ENC data is produced by scores of other countries and used by mariners around the world. In addition to the Electronic Chart Display and Information System (ECDIS) equipment that the IMO requires large vessels to use to display ENC data, ENCs can now be used in many electronic chart display, chart plotter, mobile app, and GPS systems used by other professional and recreational mariners. These are clear indications that ENCs are already an important part of marine navigation and that they are the foundation upon which future marine navigation systems and other marine related data are being built.
At the end of 2020, NOAA maintained over 1000 individual paper and raster nautical charts, comprised of over 2000 separate main chart panels and insets, compiled in over a 100 different scales. Producing and distributing raster charts requires separate computer software and data storage, as well as specialized cartographic training and processing that is not needed to make ENCs. NOAA now maintains over 1600 ENCs and is carrying out an ambitious program to replace much of the existing ENC coverage with more detailed (larger scale) data. When completed, the enhanced ENC product suite will consist of over 9000 ENCs in eleven standard scales. NOAA has only been able to create and maintain this enhanced suite of ENC products by redirecting resources previously used to update and distribute traditional paper and raster nautical charts.
Modifications to the USCG local notice to mariners (LNM) and other processes at NOAA were required to implement the new “Last-Edition” status that will provide a six-month notice of a chart’s cancellation. To test the various system modifications, the 1:40,000 scale, Chart 18665 of Lake Tahoe was selected as the first chart to be canceled as part of the raster sunset program. A LNM published in February 2021 announced that edition 11 of chart 18665 would be the last edition published and the chart would be canceled in August 2021.General order of subsequent chart cancellations
In some regions, chart cancellations will progress from the largest to the smallest scale charts. For example, it is anticipated that in some cases the larger scale harbor charts will be canceled before the sunsetting process moves on to start canceling the next smaller scale approach scale charts. In other regions, these larger scale charts may be canceled later in the process due to commercial or national security reasons.
This mirrors the general strategy being applied to the creation of new, reschemed ENC coverage. The largest scale ENCs are being created along large portions of the coast before the next smaller scale ENCs are created. Cancellations will often follow the creation of new, reschemed ENC coverage. Progress of the ENC rescheming effort may be tracked on the Status of New NOAA ENCs webmap.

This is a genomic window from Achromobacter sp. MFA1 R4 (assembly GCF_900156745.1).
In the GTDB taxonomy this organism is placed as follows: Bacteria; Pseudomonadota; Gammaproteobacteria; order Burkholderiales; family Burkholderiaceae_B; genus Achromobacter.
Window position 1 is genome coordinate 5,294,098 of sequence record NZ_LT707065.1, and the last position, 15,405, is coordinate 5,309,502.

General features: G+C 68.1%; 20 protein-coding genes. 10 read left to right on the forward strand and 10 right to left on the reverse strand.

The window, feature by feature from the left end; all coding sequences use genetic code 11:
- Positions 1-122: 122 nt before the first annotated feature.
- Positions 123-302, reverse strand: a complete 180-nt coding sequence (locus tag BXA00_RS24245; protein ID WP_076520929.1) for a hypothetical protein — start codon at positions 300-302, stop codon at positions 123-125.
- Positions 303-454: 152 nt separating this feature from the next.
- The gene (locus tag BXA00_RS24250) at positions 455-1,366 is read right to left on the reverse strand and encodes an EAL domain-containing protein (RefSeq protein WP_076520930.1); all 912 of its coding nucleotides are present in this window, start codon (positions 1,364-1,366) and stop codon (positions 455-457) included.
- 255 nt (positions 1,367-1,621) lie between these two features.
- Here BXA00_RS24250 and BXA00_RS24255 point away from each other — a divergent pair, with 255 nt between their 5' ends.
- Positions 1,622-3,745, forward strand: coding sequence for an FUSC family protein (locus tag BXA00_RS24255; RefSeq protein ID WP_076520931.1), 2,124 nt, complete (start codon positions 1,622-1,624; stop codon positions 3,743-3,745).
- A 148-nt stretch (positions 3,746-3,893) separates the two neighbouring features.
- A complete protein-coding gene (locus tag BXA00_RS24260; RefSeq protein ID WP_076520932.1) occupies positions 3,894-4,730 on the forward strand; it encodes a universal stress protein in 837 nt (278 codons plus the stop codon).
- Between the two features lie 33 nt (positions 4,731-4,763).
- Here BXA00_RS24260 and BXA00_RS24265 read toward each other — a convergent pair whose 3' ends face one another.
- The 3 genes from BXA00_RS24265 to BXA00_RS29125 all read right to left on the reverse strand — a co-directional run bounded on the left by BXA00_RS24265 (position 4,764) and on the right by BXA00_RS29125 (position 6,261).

Although it is preferred that new reschemed ENC data is available before the corresponding raster charts are canceled, there may be situations where this is not the case. As described in the “Paper and raster chart content is starting to differ from ENCs” section, below, the only updates NOAA is now applying to raster charts are those critical to navigation. If ENCs and the corresponding raster charts get too far out of sync, the associated charts may be identified for an earlier cancellation. NOAA is also looking at sales and download volumes over the past few years; a chart with low sales or downloads may be canceled earlier in the process.
Six months before a chart is canceled, NOAA will update the chart with a note in the lower left corner stating the chart’s status as a “last edition” and the date on which it will be canceled. The note will look like this.
NOAA will also update the List of Latest Chart Editions on www.nauticalcharts.noaa.gov to indicate that the last edition of the chart has been published. There are two formats for this information, the PDF Dates of Latest Editions document and the HTML NOAA Chart Dates of Latest Editions webpage.
In the PDF, “(L)” is placed next to the chart number and the date on which it will be canceled will be shown in the “Can Date” column, as shown for chart 16543, below. When the chart is canceled six months later, the chart number will be marked with “(X)” and moved from its position in the list of active charts to a cumulative list of canceled charts (since 2018) that is appended to the end of the list of active charts, as shown for charts 14982 and 14983, below.